When I first told my mother I was a millionaire, her response was:
“So what? You don’t even have a house.”
Didn’t matter if the houses in Toronto were unaffordable. Didn’t matter if I didn’t want to work a stressful job I hated just to pay off a massive mortgage. Didn’t matter if I have enough money to live the rest of my life with complete freedom, never having to set foot in a corporate prison again.
Without a house, I was a loser.
My parents and I barely speak anymore. Other than the occasional e-mail or phone call, we haven’t seen each other in a year. What’s the point? It’d just be the same fight every time.
My friends think I’m nuts. They think I’m anti-house for the sake of being anti-house. They think I’m having SO much fun being a contrarian. But what they don’t see is that, as the child of Chinese immigrants, it’s sacrilegious to not buy a house. Home ownership is part of our culture. It’s part of our DNA. Financial Samurai can back me up here. In Asian cultures, paper assets aren’t real. Only things you can touch with your hands are.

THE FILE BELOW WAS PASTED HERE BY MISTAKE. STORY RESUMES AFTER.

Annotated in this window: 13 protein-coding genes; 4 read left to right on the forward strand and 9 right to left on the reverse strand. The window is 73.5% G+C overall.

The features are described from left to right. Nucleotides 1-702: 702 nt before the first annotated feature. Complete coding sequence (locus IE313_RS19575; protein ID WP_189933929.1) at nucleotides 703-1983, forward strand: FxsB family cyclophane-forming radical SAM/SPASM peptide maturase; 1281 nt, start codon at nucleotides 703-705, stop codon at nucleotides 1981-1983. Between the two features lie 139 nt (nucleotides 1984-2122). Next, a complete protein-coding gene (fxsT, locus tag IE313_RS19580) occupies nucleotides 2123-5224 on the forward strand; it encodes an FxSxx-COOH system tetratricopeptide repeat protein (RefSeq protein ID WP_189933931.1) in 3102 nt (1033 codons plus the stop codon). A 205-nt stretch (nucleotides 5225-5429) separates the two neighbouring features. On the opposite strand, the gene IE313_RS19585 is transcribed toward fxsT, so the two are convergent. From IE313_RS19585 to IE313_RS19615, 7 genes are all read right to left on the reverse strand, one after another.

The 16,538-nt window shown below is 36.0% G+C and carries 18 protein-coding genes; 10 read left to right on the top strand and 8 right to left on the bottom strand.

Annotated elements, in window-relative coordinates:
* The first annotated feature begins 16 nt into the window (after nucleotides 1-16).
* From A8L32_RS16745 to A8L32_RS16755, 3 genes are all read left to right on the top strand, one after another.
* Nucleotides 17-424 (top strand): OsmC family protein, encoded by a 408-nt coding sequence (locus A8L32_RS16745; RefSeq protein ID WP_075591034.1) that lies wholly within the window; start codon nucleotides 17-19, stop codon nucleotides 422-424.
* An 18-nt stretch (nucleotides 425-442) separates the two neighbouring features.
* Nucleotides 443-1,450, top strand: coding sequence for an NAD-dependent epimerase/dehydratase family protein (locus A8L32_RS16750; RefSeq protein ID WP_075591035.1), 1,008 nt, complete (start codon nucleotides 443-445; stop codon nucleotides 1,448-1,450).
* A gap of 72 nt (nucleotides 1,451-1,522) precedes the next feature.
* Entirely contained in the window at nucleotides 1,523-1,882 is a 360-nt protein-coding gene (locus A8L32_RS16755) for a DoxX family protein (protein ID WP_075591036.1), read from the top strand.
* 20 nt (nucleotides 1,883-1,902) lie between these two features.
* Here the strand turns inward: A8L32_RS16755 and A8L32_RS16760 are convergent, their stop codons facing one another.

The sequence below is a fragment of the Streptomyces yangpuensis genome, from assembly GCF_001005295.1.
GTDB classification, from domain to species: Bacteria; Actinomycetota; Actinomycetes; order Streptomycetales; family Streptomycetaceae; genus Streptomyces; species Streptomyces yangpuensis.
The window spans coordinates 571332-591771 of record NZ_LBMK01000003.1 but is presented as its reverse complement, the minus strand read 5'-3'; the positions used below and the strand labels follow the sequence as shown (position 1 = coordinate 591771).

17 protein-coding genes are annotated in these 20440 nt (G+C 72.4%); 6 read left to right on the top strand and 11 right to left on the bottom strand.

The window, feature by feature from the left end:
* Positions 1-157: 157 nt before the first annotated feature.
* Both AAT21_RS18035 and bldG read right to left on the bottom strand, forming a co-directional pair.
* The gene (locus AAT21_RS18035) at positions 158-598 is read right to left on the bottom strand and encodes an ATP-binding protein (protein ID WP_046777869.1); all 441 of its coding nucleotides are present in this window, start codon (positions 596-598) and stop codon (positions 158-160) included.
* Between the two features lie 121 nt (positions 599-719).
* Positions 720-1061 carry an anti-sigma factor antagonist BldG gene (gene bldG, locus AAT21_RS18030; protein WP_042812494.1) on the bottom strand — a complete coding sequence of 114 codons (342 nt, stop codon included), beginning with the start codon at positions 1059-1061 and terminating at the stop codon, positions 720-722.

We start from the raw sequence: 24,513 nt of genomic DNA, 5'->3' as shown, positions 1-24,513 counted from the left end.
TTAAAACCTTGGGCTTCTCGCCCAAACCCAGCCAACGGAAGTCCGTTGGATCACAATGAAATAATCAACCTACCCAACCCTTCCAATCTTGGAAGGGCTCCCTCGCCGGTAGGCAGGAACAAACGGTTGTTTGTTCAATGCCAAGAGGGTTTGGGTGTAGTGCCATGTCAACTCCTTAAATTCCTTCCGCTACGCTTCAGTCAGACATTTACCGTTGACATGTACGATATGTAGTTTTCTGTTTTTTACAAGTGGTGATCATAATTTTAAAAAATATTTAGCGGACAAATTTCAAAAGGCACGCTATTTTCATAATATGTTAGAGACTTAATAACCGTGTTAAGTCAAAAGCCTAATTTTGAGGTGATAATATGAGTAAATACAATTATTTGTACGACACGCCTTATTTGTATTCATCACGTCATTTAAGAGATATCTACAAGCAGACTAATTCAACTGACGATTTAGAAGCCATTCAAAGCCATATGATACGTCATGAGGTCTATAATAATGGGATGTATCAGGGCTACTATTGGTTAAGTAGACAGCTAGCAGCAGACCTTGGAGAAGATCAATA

So even though I knew that logic and statistics and cold hard MATH told me I was right, because of my culture I had to get disowned for believing that the purpose of money wasn’t to buy granite countertops, hardwood floors, or soaker tubs.
The purpose of money is to buy…
Time is our most precious resource. We can always make more money, but we can’t make more time.
So I decided to buy back my time. Instead of paying off a mortgage for 30 years, waiting until I was 65, only to get too sick and too bedridden to travel, I decided to build a 7-figure portfolio, live off the passive income, travel the world, volunteer for non-profits, and be an author/blogger instead.